Uploaded on


More in: Education
  • Full Name Full Name Comment goes here.
    Are you sure you want to
    Your message goes here
    Be the first to comment
    Be the first to like this
No Downloads


Total Views
On Slideshare
From Embeds
Number of Embeds



Embeds 0

No embeds

Report content

Flagged as inappropriate Flag as inappropriate
Flag as inappropriate

Select your reason for flagging this presentation as inappropriate.

    No notes for slide


  • 1. Diverticular Disease www.hi-dentfinishingschool.blogspot.com
  • 2.  
  • 3. Overview
    • A diverticulum is an abnormal sac or pouch protruding from the wall of a hollow organ.
      • Diverticula ; pouches
      • Diverticulosis ; condition of having diverticula
    • Diverticulosis is a common condition of Western society and seems to be an unfortunate product of the Industrial Revolution.
      • Decreased consumption of unprocessed cereals along with the increased consumption of sugar and meat
    • The formation of diverticula is also related to aging
      • Rare in individuals younger than the age of 30 years, but at least two thirds of Americans will have developed colonic diverticula by the age of 80.
  • 4. Pathogenesis
    • Diverticula are actually herniations of mucosa through the colon at sites of penetration of the muscular wall by arterioles
      • On the mesenteric side of the antimesenteric teniae
    • Sigmoid colon
      • The most common site (50%)
      • The smallest luminal diameter.
      • Low fiber diet -> decreased colonic luminal content -> high intraluminal pressures to propel the feces forward -> herniations of mucosa through the anastomically weak points in the colonic wall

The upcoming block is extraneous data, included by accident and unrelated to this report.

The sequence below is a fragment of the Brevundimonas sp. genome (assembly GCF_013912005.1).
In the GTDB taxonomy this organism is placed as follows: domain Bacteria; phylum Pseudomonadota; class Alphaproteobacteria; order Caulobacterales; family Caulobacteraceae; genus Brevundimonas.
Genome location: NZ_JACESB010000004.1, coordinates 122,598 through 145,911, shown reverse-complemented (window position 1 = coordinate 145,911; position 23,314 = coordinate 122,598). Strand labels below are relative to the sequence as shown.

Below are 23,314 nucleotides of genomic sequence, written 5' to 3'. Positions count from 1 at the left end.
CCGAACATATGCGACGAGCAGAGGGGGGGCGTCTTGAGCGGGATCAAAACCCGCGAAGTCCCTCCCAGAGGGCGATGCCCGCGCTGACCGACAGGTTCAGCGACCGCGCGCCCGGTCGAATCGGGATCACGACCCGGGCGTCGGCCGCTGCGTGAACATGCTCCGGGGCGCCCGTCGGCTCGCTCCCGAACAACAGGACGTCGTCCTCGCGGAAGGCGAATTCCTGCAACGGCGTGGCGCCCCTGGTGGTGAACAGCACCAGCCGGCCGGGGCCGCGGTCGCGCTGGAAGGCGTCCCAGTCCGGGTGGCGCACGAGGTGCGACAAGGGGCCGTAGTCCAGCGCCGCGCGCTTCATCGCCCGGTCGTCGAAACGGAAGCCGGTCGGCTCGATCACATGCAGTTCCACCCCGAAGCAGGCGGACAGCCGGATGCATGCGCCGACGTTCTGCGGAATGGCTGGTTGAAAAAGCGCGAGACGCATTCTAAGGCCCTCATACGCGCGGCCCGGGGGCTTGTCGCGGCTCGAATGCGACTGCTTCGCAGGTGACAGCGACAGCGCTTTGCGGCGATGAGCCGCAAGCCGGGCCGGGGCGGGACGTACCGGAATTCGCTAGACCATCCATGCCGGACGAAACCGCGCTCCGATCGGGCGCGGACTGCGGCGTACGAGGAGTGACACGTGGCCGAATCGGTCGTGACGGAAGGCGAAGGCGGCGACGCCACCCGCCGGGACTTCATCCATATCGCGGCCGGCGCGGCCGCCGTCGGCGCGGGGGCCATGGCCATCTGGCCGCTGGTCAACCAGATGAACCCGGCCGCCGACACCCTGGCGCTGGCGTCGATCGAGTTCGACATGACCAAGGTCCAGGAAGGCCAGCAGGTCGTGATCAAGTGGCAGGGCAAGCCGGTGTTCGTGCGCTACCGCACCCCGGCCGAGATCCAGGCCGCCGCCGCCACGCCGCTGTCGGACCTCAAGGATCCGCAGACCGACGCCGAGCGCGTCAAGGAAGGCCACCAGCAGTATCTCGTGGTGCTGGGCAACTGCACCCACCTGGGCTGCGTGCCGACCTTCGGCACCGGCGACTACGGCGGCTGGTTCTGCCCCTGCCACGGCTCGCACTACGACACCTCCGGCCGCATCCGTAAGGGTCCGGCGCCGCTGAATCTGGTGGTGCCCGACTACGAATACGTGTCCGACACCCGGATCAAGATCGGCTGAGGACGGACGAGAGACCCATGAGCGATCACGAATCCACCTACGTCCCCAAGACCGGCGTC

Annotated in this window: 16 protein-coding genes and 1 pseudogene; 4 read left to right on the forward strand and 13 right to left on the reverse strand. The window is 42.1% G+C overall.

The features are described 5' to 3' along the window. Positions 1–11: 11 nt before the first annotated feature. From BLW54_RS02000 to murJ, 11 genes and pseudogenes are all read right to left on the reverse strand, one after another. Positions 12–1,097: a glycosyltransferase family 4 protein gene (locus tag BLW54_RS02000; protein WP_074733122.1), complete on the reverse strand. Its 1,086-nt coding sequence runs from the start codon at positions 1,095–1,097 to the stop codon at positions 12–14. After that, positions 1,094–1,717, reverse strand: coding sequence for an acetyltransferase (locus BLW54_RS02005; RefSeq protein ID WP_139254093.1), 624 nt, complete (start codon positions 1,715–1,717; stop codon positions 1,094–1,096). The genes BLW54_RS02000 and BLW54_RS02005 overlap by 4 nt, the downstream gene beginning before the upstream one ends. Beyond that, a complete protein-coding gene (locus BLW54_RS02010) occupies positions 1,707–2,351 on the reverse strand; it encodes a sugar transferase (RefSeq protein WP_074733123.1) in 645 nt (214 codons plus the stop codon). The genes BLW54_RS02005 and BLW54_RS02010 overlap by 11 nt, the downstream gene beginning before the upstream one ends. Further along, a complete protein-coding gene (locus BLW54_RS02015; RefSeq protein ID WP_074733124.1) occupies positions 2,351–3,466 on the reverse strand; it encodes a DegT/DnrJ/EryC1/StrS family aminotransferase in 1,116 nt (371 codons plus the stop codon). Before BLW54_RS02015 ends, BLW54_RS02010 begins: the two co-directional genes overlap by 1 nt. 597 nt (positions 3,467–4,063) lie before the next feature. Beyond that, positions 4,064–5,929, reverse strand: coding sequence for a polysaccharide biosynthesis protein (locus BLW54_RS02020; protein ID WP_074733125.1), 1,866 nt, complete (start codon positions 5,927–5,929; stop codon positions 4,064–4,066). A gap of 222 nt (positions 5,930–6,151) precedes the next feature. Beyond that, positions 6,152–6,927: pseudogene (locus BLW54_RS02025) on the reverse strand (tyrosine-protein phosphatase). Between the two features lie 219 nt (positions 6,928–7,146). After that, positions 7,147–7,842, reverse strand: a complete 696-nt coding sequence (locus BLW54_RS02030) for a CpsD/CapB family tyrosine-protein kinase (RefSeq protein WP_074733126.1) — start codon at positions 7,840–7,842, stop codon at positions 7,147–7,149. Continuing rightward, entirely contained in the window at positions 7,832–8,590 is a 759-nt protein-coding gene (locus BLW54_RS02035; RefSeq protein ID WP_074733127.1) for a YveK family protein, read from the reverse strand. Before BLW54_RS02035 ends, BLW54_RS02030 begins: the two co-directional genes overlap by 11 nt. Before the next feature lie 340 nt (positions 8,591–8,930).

• 5. Diverticular bleeding
    • The most common cause of hematochezia in patients over the age of 60
      • 20% of patients with diverticulosis will have GI bleeding.
    • Risk factor ; HT, Artherosclerosis, NSAID
    • Usually self limited, but rebleeding risk (25%)
    • Localization ; Colonoscopy, Angiography
    • Surgery
      • Unstable hemodynamics, 6-unit bleed within 24 hr
      • Without localization ; Total colectomy
  • 6. Diverticulitis
    • Definition
      • Inflammation of a diverticulum, is related to the retention of particulate material within the diverticular sac and the formation of a fecalith
      • Actually an extraluminal pericolic infection caused by the extravasation of feces through the perforated diverticulum
    • Presentation
      • LLQ pain : may radiate to the suprapubic, groin, back
      • Bowel habit change, Anorexia, Fever, Chill, Urinary urgency
  • 7. Diverticulitis
    • Physical Findings
      • Dependent on the site of perforation, the amount of contamination , and the presence or absence of secondary infection of adjacent organs
      • Tenderness, Muscle guarding
      • Tender mass : phlegmon or abscess
      • Abdominal distension : ileus or obstruction
      • Tender fluctuant pelvic mass on rectal or vaginal exam
  • 8. Diverticulitis
    • Diagnostic Tests
      • CT
        • The preferred test to confirm the suspected diagnosis
        • Location of infection, extent of inflammatory process, presence and location of an abscess, secondary complications
        • sigmoid diverticula, thickened colonic wall >4 mm, inflammation within the pericolic fat ± the collection of contrast material or fluid
      • MRI, US
      • Water soluble contrast enema
        • Distinguish acute diverticulitis from perforated cancer
        • Risk of increasing the colonic pressure, extravasation of feces through the perforated diverticulitis
  • 9. Uncomplicated Diverticulitis
    • Disease not associated with free intraperitoneal perforation, fistula formation, or obstruction
    • Nonoperative treatment
      • Bowel rest + Antibiotics ; 75% response